This is why the Insight Peace Education Project has taken the unique approach to providing students with the opportunity to raise these questions. ‘Who are you in your own thinking? What does it mean?’ Instead of someone defining their roles in society, they have a chance to think for themselves. Now, more than ever, northern Uganda must continue to promote peace. These students need to continue to ask these questions. They need to question who they are and try to understand it. These students are the future of Uganda, and when they have peace, the entire nation will too.
Tuesday, March 8, 2011
My name is Gwen Bögels and I’m an anthropology student from The Netherlands. For my masters I am required to do 12 weeks of in-depth research. Over the past few years I have grown more and more interested in peace education and I decided I wanted to research this topic. I am trying to find out what the perceptions of children are on war and peace and what their strategies are to resolve conflicts between each other, but additionally between themselves and their parents or teachers. This is why, over the past few weeks, I have chosen to talk to the oldest children of the two schools where the Insight Peace Education Project is implementing their peace education curriculum.
My interest in peace education started when I was taking a course called Education and Development, and the professor introduced me to the topic of education in conflict areas. Education is, according to me, an important feature of a child’s development. In school, children not only learn how to read, write and add numbers, but also how to interact with other children. School is where children learn how to share, how to quarrel, and how to resolve these quarrels. Next to that, children represent the future, so we should invest in them; even when a country is at war. Or maybe it is even more important to invest in education when a country is at war? School makes life a little bit more normal and it is a place where children can be themselves within these ‘bad surroundings’.
Since the beginning of this century, many organizations have begun to see education as a part of humanitarian aid. Next to food, medical care and shelter, more organizations support education in conflict affected areas. Although Gulu is a post-conflict area now, there are many NGO’s here working with education, children or youth. One of the first things I noticed driving north to Gulu from Kampala was that all signs featured the name of one or even two NGOs. But now, five years after the conflict ended, many of these NGOs say their work is finished and the number of organizations is decreasing. Luckily, and hopefully, the Insight Peace Education Project will continue with their good work, at least if there is funding for the next year(s).
As I mentioned before, I have been interested in Peace Education for a while now. I have read about it, wrote about it and now I finally see it ‘in real life’. It is amazing to see how the children and the teachers respond to the Insight Peace Education Project. In January my time at the project started with a two day workshop for local teachers. After the workshop, the teachers were asked if they wanted to stay involved, and they all did. I have also observed a couple of Peace Education in-class lessons. These lessons are unique because finally, the children don’t have to sit at their desks. They can also go in front of the class to sign their class contract. The contract is simple; the children make their own class rules, and with the contract the children all sign these rules. This allows them to stay engaged. It’s amazing to see how accurate these young children can describe peace.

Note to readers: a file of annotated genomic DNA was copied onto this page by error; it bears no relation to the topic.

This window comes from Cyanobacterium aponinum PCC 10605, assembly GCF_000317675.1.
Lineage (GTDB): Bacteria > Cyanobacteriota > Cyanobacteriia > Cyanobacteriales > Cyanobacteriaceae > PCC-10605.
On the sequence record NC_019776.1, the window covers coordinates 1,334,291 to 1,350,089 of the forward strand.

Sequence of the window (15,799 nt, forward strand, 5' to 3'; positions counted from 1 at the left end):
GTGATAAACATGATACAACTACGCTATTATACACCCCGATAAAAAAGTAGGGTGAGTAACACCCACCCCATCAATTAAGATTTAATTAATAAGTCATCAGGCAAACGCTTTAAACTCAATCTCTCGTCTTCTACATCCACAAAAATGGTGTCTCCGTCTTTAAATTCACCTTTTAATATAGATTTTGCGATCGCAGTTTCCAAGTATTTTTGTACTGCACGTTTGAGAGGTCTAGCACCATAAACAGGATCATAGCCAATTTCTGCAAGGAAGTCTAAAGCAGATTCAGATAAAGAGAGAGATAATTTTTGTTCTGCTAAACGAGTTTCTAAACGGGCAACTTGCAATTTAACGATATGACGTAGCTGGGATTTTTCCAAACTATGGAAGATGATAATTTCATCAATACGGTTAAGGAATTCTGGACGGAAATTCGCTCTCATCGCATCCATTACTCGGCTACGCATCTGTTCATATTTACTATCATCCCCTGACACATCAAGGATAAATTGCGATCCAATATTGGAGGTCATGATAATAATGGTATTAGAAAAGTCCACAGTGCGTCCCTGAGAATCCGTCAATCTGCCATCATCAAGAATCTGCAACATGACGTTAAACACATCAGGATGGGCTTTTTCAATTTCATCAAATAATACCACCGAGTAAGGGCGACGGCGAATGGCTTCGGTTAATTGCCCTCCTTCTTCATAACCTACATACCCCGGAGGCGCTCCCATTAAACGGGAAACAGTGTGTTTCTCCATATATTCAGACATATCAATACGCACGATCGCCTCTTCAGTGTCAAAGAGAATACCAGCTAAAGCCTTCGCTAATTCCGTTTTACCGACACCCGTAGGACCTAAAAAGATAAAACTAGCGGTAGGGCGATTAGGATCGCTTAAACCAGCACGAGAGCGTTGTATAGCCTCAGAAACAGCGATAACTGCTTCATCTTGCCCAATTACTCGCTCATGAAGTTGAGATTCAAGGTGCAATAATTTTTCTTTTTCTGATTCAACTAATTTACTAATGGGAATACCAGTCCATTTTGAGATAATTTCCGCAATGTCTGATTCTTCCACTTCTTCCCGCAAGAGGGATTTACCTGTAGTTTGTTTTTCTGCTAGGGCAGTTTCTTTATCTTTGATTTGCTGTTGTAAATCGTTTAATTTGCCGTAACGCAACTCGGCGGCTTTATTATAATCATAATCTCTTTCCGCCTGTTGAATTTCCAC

The first thing I noticed, when I started talking to the children at both schools, is that they are incredibly smart. Sometimes I think they know more about the world than I do. Actually, I’m sure they do. These children grew up in a world that I could never imagine growing up in. War has affected all aspects of their lives. And even now, when I ask them if they think that Uganda is a peaceful nation, some say there is no peace in Uganda. They still cannot go out in the night to the bathroom (because it is too dangerous) and people are still displaced. Uganda is officially in peace (although the LRA never signed the peace agreement), but some children and even teachers still say it’s not.
That makes you ask: What is peace and what makes a country peaceful? I don’t think I know the answer, but I think some of these children do. They say they can make peace, can be good to their friends and the people of their community. And yes, I do think that when you want to make a country peaceful, you should start with the people who make the future: the children. My hope is that the war in northern Uganda will not return. What I know for sure is that the people in Gulu do want peace, and they try to be peaceful. But is that possible after seeing all the misery of a 20-year war? Let’s hope so!
 The title of the book about the war in Northern Uganda: ‘Living in Bad Surroundings: War, History and Everyday Moments in Northern Uganda’ by Sverker Finnström.